Last minute heads up. We are having our Fall gathering for Linguistics minors and all other students interested in Linguistics this Wednesday (10/15) from 3:30 to 5pm in the Museum of Anthropology. We will have pizza and spend some time chatting about the program, faculty and student research and answering questions and getting feedback. Come [...]
Informational session and pizza social for students interested in minoring in Linguistics
Thursday, February 6th Greene 317 4:00 – 5:30PM
Grab a slice and get info on: Minor Requirements, Honors, Grants, Research Opportunities, Grad Schools, Jobs, Reference Letters . . .
What do I need to know?
How do I go about it?
Colloquium update. The University of North Carolina, Chapel Hill will be putting on a colloquium in March.
The keynote speaker will be Gregory Ward (Northwestern University).
The Call for Papers is open, check the UNC Linguistics Department for information on the deadline for abstracts.
2014 Spring Colloquium
Date: Saturday, March 22nd, 9:30 am – [...]
Clancy Clements, a linguist from Indiana University, will give a talk on Friday, October 18 at 4:00 in Greene 145.
The title is:
How the brain constructs grammar (without a tutor): evidence from some Portuguese- and Spanish-lexified contact varieties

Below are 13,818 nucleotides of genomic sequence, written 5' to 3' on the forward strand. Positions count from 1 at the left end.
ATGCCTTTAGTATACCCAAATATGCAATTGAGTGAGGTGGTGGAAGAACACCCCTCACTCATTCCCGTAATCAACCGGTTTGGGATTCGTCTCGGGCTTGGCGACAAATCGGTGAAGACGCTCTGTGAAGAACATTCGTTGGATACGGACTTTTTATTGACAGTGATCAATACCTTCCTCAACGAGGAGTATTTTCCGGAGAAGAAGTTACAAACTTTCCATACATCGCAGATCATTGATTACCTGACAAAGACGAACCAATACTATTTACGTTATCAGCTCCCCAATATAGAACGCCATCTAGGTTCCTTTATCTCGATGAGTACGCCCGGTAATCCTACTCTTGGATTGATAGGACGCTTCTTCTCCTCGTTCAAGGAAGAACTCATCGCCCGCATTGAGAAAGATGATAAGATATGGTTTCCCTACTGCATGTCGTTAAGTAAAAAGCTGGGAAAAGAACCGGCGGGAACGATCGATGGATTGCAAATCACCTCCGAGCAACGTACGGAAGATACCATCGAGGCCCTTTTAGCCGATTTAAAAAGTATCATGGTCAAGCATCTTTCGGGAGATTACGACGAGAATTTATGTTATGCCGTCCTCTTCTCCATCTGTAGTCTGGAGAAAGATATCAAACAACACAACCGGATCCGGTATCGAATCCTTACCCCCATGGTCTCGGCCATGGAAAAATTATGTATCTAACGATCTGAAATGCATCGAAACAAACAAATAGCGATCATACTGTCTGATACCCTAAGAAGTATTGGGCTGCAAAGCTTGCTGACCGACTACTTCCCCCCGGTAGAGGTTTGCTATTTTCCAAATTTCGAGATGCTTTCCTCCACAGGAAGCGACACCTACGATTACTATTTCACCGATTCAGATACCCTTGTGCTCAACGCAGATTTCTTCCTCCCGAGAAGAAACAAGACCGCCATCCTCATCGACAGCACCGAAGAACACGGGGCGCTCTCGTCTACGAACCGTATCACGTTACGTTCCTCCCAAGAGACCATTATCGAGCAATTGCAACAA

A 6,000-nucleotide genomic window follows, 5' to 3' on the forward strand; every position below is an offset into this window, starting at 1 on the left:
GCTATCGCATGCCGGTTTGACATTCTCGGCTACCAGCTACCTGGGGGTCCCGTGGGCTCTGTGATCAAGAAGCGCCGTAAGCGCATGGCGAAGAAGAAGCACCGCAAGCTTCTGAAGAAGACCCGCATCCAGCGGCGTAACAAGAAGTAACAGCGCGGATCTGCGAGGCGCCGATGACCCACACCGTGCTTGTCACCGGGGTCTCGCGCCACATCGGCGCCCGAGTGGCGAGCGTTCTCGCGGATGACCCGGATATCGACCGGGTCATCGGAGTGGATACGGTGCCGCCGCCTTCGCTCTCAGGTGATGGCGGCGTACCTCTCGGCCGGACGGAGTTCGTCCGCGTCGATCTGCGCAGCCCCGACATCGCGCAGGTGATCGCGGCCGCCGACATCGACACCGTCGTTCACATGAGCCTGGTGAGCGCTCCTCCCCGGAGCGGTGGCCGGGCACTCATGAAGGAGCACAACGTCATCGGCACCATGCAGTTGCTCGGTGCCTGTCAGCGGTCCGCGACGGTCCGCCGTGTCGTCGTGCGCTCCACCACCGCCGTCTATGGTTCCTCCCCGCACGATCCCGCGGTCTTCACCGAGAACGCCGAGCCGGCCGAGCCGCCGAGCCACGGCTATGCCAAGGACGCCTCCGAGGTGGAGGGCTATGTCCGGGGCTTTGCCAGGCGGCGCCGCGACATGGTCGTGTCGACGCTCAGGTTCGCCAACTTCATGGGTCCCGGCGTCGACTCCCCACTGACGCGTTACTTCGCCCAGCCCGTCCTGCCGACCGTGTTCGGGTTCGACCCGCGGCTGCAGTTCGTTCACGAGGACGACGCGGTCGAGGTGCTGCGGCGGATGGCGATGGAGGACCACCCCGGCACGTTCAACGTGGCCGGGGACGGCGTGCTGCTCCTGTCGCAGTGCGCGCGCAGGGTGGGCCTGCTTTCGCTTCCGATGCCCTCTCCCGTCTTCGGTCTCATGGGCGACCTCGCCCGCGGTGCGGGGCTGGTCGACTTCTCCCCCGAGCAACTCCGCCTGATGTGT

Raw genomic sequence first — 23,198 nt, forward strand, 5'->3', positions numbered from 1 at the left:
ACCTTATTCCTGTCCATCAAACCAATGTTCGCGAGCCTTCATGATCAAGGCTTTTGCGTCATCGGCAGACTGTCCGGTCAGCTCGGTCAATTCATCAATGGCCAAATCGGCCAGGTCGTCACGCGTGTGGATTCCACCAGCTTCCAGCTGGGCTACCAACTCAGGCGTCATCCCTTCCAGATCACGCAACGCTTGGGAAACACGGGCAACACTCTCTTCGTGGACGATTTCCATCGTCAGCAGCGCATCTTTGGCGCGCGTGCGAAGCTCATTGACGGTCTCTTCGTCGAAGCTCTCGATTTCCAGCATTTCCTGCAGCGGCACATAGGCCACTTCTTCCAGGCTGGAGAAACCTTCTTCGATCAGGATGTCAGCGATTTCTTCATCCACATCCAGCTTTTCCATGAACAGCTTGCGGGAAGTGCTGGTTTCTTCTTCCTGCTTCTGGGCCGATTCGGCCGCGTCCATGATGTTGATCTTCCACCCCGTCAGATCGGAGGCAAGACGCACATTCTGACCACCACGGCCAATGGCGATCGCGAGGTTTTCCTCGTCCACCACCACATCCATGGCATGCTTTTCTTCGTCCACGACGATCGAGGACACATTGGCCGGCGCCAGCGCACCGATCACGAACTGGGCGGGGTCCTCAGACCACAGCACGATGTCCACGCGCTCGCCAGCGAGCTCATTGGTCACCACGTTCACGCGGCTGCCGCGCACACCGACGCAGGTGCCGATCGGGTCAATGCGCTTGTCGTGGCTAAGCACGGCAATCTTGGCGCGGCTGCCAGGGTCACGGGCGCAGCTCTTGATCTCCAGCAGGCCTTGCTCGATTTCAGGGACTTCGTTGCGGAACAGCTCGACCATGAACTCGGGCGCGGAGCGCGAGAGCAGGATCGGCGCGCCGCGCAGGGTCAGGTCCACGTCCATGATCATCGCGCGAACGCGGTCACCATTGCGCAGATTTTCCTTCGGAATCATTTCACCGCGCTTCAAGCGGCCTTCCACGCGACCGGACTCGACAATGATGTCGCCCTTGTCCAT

One of the things the brain does very well is recognize patterns. It is also sensitive [...]
If you’re interested in exploring your knowledge of world languages, try The Great Language Game. This is a fun online language classification game that plays samples of languages of the world and your task is to correctly identify them!
An interesting piece from the Independent on language diversity.
Are you interested in linguistics, in speaking with international students, or just being very helpful? We are looking for native English speaker volunteers to help with oral skills workshops for international students. You can help international students gain facility with the rapid pace of native speaker English, idiomatic expressions, American culture, and to help increase [...]
A TED talk discussing the important difference between writing and speech in the context of the recent advent of texting. McWhorter points out:
Once you have [mobile devices] in your pocket that can receive that message, then you have the conditions that allow that we can write like we speak. And that’s where texting comes [...]
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Periodically during the semester, WFU faculty and friends in languages and linguistics gather in Greene Hall 528 to discuss their research and current topics in the field.
For more information on our current schedule of Lingustics Circle presentations and talks subscribe to the Linguistics minor calendar, join our campus listserv or refer to this site's calendar of upcoming events.